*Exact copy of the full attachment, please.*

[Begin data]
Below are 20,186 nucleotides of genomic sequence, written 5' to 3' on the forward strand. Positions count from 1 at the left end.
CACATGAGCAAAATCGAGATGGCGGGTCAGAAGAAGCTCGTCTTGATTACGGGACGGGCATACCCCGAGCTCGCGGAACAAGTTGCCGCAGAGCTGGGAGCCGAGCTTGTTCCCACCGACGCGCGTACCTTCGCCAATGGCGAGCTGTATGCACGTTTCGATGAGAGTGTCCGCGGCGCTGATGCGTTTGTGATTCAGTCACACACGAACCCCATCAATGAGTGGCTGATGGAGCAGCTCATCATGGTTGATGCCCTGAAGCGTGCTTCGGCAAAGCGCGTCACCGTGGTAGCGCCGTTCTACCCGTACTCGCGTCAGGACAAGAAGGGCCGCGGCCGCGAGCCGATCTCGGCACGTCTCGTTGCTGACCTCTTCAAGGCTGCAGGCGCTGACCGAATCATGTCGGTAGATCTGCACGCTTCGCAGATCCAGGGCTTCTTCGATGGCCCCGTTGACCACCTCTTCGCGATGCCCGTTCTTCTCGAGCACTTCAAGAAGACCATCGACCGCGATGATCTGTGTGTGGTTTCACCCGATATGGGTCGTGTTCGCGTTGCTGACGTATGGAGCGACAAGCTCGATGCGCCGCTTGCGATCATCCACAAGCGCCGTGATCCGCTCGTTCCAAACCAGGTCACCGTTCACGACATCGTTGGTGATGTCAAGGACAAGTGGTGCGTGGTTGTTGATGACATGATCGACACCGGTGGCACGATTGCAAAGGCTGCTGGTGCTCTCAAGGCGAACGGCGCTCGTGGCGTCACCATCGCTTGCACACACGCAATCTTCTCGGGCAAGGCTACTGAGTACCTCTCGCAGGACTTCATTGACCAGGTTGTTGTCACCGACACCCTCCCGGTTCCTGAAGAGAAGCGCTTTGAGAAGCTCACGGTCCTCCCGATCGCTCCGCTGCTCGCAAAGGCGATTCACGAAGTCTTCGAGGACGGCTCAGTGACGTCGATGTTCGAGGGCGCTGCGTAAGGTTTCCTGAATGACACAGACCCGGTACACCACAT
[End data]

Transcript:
Below are 20,186 nucleotides of genomic sequence, written 5' to 3' on the forward strand. Positions count from 1 at the left end.
CACATGAGCAAAATCGAGATGGCGGGTCAGAAGAAGCTCGTCTTGATTACGGGACGGGCATACCCCGAGCTCGCGGAACAAGTTGCCGCAGAGCTGGGAGCCGAGCTTGTTCCCACCGACGCGCGTACCTTCGCCAATGGCGAGCTGTATGCACGTTTCGATGAGAGTGTCCGCGGCGCTGATGCGTTTGTGATTCAGTCACACACGAACCCCATCAATGAGTGGCTGATGGAGCAGCTCATCATGGTTGATGCCCTGAAGCGTGCTTCGGCAAAGCGCGTCACCGTGGTAGCGCCGTTCTACCCGTACTCGCGTCAGGACAAGAAGGGCCGCGGCCGCGAGCCGATCTCGGCACGTCTCGTTGCTGACCTCTTCAAGGCTGCAGGCGCTGACCGAATCATGTCGGTAGATCTGCACGCTTCGCAGATCCAGGGCTTCTTCGATGGCCCCGTTGACCACCTCTTCGCGATGCCCGTTCTTCTCGAGCACTTCAAGAAGACCATCGACCGCGATGATCTGTGTGTGGTTTCACCCGATATGGGTCGTGTTCGCGTTGCTGACGTATGGAGCGACAAGCTCGATGCGCCGCTTGCGATCATCCACAAGCGCCGTGATCCGCTCGTTCCAAACCAGGTCACCGTTCACGACATCGTTGGTGATGTCAAGGACAAGTGGTGCGTGGTTGTTGATGACATGATCGACACCGGTGGCACGATTGCAAAGGCTGCTGGTGCTCTCAAGGCGAACGGCGCTCGTGGCGTCACCATCGCTTGCACACACGCAATCTTCTCGGGCAAGGCTACTGAGTACCTCTCGCAGGACTTCATTGACCAGGTTGTTGTCACCGACACCCTCCCGGTTCCTGAAGAGAAGCGCTTTGAGAAGCTCACGGTCCTCCCGATCGCTCCGCTGCTCGCAAAGGCGATTCACGAAGTCTTCGAGGACGGCTCAGTGACGTCGATGTTCGAGGGCGCTGCGTAAGGTTTCCTGAATGACACAGACCCGGTACACCACAT